Just to help out until something more official shows up, I built a CHM file
    for Python 2.3 which you can get here:

    http://www.geary.com/Python/

    -Mike
  • Stephen Ferg at Sep 2, 2003 at 1:17 pm
    I built a CHM file for Python 2.3 ...
    Got it! Thanks mucho!
  • Jussi Jumppanen at Sep 1, 2003 at 1:27 am

    Iwan van der Kleyn wrote:

    Great initiative. Are there any compiled CHM files available
    for 2.3, perhaps from other sources then PythonLabs?
    Slightly off topic but still related to Windows help files :)

    You can also turn HTML files into the older Win32 WinHelp using
    this nice little tool:

    http://www.confluent.fr/javadoc/htmltohlpe.html

    Jussi Jumppanen
    Author of: Zeus for Windows (All new version 3.90 out now)
    "The C/C++, Cobol, Java, HTML, Python, PHP, Perl programmer's editor"
    Home Page: http://www.zeusedit.com
  • David Rushby at Sep 1, 2003 at 2:57 am
    Iwan van der Kleyn <none at none.net> wrote in message news:<3f5262ea$0$1667$e4fe514c at dreader3.news.xs4all.nl>...
    Great initiative. Are there any compiled CHM files available for 2.3,
    perhaps from other sources then PythonLabs?
    http://kinterbasdb.sourceforge.net/other/pystd_docs/py23docs.chm
  • Anton Vredegoor at Aug 31, 2003 at 10:19 pm

    "Tim Peters" wrote:
    You cannot have used a properly constructed .chm file and seriously question
    whether it's more searchable. Of course it is, including seemingly
    instantaneous Boolean, proximity, wildcard, and similarity searches, across
    the entire doc set with one query. I don't know of any way to search thru
    more than a thousand .html files that's even arguably comparable; e.g., grep
    is a slow & painful joke in comparison.
    OTOH this seems like a job for a Python script. It should be possible
    to do a search that locates all positions for all words in all files
    (maybe the files can be in a zipped archive) and store the result in a
    pickle. Probably what's needed is a dictionary and a list of file
    paths:

    the file path list( f.e. generated by a recursive path walk):

    [file1,file2, ....]


    the dictionary:

    {"python" : [(1,3),(1,18),(26,5)], "dictionary": [(3,5),...]}

    Where the first tuple (1,3) means the word "python" appears in the
    file that's in the file path list at index 1, at position 3 in the
    file.

    Next time open the pickle and do not repeat the whole search.

    Two problems:

    - what should the -tkinter?- user interface look like?
    - how to do an ascii-like search in a set of html-files (necessary for
    displaying the found lines in a tkinter widget) and still return a
    link for webbrowser.open("filename") with an offset to the found word
    position after the item is clicked, selected or whatever.

    One brainstorming idea:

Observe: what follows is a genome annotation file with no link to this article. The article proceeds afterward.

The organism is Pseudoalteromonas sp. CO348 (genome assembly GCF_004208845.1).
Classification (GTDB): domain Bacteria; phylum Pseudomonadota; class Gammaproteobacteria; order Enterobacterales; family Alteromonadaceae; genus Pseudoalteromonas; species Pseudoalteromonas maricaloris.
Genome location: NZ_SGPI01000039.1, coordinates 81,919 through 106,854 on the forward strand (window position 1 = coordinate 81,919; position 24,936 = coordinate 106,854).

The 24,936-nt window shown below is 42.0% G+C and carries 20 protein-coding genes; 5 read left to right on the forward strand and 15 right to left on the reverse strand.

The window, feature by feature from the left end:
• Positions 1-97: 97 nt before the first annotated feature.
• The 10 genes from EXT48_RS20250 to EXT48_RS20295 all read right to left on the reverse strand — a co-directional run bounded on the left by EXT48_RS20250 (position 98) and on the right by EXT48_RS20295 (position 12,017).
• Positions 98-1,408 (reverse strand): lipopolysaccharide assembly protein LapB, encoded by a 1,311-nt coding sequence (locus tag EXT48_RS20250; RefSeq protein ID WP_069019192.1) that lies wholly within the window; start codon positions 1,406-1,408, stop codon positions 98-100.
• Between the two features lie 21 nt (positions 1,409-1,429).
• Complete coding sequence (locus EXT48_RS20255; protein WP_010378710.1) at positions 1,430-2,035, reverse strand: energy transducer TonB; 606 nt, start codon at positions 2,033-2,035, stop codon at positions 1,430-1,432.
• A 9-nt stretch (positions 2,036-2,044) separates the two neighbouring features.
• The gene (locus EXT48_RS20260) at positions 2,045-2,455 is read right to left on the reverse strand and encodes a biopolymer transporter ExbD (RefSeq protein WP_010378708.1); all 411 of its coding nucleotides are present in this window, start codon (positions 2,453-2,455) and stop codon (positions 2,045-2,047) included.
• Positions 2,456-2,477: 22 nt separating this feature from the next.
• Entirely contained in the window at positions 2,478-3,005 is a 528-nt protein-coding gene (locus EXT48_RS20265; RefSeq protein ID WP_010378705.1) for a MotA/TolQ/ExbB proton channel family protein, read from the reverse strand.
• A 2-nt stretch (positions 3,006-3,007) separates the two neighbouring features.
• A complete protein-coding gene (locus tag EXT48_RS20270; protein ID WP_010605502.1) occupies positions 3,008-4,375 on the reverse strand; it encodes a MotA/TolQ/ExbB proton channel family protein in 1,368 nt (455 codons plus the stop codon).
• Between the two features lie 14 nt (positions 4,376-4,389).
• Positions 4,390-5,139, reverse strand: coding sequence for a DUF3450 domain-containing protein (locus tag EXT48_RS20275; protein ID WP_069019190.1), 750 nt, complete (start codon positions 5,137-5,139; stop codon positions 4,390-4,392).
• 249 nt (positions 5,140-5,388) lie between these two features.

- maybe a split window with a tree-like structure in the left (the
    tree is pruned for the search term) and in the right a list of
    clickable lines from the selected files in the tree.

    Anton
  • Robin Becker at Aug 31, 2003 at 10:28 pm
    In article <mailman.1062285905.31279.python-list at python.org>, Tim Peters
    <tim.one at comcast.net> writes
    .....
    You cannot have used a properly constructed .chm file and seriously question
    whether it's more searchable. Of course it is, including seemingly
    instantaneous Boolean, proximity, wildcard, and similarity searches, across
    the entire doc set with one query. I don't know of any way to search thru
    more than a thousand .html files that's even arguably comparable; e.g., grep
    is a slow & painful joke in comparison.
    amazingly I still disagree, somehow I still prefer the html files.
    Perhaps I just hate IE.
    --
    Robin Becker
  • Jussi Jumppanen at Sep 1, 2003 at 1:37 am

    Robin Becker wrote:
    In article Tim Peters writes
    .....
    You cannot have used a properly constructed .chm file and seriously
    question whether it's more searchable. Of course it is, including
    seemingly instantaneous Boolean, proximity, wildcard, and similarity
    searches, across the entire doc set with one query.
    amazingly I still disagree, somehow I still prefer the html files.
    Perhaps I just hate IE.
    The CHM search-abilty is definitely a plus, but I am also have my
    resivations. In fact I think the WinHelp file format was a much
    better help system. The WinHelp view was much faster loading, less
    likely to crash and also just as easily searched. The original
    HtmlHelp viewer was a real step backwards in comparison.

    Grnated, the newer versions of the HTML viewer are more stable, but
    they are still very demanding in terms of system memory. Try using
    the Microsoft MSDN and watch your system grind to a halt :(

    Even today the Zeus Quick Help keywords searching is still a lot
    faster if the source of the keyword is a WinHelp file compared to
    a HtmlHelp file.

    Jussi Jumppanen
    Author of: Zeus for Windows (All new version 3.90 out now)
    "The C/C++, Cobol, Java, HTML, Python, PHP, Perl programmer's editor"
    Home Page: http://www.zeusedit.com